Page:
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Edwin Himself: An Interview with Leo Yoshida on Porter Classic

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Emerging in recent times, Porter Classic has been a little known entity within the whole Yoshida empire which has predomiantely been known for its bags. In this rare interview, Edwin Himself speaks with Porter Classic’s director, Leo Yoshida. Some of our favorite answers are seen below as we anticipate more big moves out of Yoshida in the near future.

Can you tell us about the beginning of Porter Classic and the roles that you and your father play within the label?

It started out of necessity. Few years back, Katsu had to go through cancer operation, treatment, leave of absence from the old company (eventually resignation) but after a while he was like “I need to create again.” So my job was to create an environment for him, where he could create luggage, clothes, jewelries, etc. without unnecessary stress. I’m more like the Scottie Pippen type, trying to score and defend and steal and pass the ball to Katsu’s Michael Jordan, the game winner. We design and direct the lines together, from the Kendo fabric series, or the Palaka series, or the Hickory series but we get tremendous help from the “shokunins,” the artisans, in each genre.

You’ve mentioned that it took almost two years to find the right resources needed to develop the Porter Classic collection. What were some of the hurdles that you guys faced during these years?

It’s all about finding the right people. You can have all the budget in the world, but without the right team, it’s impossible to create a great collection. Our first obstacle was finding the best fabric. The company that sells kendo fabric specializes solely with the sport of kendo, so for us, an apparel company, to approach them was not easy. Then once we overcame that obstacle, it was finding the right factory to produce the indigo, as well as the tailoring. The fabric is not an easy material to deal with. Nobody’s ever done a Chinese jacket from a kendo facric, so it was lot of trial and error in the beginning.

Just over a year ago, Porter Classic opened its doors in Ginza. What were some of the other locations that were considered? What was it about this neighborhood that finalized your plans to set fort in Ginza?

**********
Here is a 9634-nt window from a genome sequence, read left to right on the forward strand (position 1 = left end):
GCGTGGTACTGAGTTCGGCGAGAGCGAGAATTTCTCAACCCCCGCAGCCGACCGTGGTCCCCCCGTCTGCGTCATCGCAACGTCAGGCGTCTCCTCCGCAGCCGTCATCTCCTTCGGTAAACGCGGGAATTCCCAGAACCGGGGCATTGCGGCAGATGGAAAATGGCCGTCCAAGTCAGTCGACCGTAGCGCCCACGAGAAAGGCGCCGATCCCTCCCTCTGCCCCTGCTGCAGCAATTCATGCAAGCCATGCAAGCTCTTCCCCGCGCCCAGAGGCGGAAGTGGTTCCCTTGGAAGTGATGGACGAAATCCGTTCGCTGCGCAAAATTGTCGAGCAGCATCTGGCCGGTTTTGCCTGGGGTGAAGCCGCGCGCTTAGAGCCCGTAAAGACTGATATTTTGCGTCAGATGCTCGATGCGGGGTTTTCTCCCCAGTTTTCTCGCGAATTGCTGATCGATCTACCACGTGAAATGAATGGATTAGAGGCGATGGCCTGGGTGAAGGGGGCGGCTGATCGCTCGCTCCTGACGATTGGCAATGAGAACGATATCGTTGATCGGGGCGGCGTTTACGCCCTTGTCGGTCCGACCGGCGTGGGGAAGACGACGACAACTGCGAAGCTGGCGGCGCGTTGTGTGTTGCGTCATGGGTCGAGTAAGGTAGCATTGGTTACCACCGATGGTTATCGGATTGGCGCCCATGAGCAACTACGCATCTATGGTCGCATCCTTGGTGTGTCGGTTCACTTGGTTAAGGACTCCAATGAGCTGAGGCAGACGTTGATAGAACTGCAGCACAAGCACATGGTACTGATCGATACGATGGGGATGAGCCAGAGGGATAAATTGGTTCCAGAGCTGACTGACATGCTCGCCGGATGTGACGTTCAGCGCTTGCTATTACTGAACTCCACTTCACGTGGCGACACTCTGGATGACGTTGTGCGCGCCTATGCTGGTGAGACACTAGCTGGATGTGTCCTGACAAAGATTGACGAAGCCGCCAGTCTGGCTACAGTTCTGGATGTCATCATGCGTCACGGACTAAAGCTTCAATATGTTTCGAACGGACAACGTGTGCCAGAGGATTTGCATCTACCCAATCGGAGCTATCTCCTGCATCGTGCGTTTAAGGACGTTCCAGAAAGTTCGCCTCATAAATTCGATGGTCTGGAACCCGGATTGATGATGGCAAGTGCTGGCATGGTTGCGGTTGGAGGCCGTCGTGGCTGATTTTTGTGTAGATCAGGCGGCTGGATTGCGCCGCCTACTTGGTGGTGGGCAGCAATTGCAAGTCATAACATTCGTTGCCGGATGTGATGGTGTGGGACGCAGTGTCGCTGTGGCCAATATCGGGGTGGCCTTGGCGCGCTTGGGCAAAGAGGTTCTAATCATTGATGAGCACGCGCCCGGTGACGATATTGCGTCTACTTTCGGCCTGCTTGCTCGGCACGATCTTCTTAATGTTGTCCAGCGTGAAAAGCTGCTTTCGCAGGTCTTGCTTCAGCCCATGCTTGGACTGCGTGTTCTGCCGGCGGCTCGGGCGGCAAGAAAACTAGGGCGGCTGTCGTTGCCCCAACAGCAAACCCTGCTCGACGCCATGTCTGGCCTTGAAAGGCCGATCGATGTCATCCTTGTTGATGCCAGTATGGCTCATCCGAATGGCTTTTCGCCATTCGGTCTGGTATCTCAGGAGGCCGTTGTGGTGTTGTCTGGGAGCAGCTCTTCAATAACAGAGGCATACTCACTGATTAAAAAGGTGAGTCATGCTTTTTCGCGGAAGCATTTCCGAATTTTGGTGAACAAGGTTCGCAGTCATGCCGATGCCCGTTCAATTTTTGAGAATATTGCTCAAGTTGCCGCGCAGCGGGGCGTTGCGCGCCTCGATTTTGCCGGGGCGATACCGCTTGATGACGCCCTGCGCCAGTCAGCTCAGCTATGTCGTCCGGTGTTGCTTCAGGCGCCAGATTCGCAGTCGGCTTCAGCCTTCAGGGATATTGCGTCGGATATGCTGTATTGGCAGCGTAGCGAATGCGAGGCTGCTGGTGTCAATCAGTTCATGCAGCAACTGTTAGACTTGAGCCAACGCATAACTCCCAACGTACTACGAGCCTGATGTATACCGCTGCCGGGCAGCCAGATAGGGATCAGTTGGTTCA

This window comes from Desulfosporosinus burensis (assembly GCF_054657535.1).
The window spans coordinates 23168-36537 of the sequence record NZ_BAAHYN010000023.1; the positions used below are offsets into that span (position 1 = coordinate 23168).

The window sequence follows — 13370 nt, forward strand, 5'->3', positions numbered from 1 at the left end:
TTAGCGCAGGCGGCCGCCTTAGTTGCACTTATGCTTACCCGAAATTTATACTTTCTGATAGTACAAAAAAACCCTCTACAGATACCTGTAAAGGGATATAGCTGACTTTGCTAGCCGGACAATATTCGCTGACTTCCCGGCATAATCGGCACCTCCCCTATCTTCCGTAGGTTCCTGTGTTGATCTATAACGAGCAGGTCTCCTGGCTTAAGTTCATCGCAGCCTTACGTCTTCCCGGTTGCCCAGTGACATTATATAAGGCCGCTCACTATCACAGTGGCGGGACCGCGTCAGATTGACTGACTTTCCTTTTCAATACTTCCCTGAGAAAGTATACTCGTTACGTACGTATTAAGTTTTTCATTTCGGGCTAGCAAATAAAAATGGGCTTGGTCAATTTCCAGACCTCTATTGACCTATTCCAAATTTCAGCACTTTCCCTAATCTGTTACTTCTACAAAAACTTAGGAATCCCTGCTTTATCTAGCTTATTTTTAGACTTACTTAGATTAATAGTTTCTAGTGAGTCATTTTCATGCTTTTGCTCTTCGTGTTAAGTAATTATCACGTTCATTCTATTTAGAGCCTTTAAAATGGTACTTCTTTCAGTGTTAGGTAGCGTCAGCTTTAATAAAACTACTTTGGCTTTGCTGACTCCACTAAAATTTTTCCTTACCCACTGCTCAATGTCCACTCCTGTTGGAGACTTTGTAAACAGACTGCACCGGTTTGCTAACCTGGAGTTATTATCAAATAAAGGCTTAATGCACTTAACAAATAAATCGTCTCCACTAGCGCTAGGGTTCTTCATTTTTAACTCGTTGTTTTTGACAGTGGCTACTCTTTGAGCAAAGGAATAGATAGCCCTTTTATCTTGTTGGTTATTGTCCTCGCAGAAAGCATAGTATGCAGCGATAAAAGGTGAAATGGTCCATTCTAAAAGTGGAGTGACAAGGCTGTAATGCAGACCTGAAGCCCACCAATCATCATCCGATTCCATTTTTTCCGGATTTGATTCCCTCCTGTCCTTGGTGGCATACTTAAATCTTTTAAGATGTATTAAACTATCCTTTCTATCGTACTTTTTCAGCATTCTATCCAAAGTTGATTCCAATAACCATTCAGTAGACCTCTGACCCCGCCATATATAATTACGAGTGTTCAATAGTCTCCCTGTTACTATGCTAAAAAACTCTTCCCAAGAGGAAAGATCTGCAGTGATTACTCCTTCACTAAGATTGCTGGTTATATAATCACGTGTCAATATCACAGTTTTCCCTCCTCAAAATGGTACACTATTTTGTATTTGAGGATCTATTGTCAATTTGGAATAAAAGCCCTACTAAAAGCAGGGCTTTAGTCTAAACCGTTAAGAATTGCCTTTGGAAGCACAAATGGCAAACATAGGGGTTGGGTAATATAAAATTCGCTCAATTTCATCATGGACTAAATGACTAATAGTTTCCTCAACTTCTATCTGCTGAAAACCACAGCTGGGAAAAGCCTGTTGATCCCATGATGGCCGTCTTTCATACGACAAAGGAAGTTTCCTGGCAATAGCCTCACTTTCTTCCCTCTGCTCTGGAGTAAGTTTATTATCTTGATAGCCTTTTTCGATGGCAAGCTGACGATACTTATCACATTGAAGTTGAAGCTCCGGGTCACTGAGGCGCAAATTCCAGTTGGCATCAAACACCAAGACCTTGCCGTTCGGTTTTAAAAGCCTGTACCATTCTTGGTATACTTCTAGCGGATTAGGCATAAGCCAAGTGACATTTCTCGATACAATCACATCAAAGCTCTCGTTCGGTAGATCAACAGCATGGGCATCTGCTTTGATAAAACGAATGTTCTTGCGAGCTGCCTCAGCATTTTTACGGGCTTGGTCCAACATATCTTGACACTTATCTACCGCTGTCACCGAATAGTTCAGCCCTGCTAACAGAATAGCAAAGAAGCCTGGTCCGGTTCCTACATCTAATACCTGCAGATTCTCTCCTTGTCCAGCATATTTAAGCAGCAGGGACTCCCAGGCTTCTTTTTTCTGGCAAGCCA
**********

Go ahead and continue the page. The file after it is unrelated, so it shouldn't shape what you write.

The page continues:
Actually Ginza was the only place we looked… It’s the best place in Tokyo no doubt. Movie theaters, best restaurants, great bars, cool camera shops, five star hotels, it’s all in Ginza. Aoyama, Harajuku, Nakameguro, tis all great but Ginza is THE center of Tokyo. Miyuki Street (where PC shop is located) was one of the first fashion districts in Tokyo back in the 60’s. Katsu was definitely influenced by that environment back in the day, and he always had a soft spot for this neighborhood…So when we found out there was a space available, we moved fast. The space, is located under a railroad track, in an arcade called The International Arcade. You literally hear trains passing above the shop. It’s awesome…

When most brands open a shop in skyscraper buildings, we went the opposite way… a beat down narrow arcade… Also, there are lot of foreign brand shops located in Ginza, and we being a made-in-Japan brand, there’s definitely a “we have to stand up against the wave” kind of attitude…

So far, I only know of two places in Japan to acquire your goods. Are there any immediate plans for international markets in the West to obtain some of your pieces? What should we be expecting to see from Porter Classic in the near future?

We are launching a new luggage brand next year, aimed precisely for the international market. The show is in January, so products will be in stores around March. Komu Yoshida is the main designer for this project, the same designer who created the Porter HEAT series which is the second most popular line after TANKER series. He also resigned the Yoshida company recently and joined Porter Classic.

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Date: /Author: Eugene Kan
Category:  Uncategorized/Tags:  Porter, Interviews, Porter Classic
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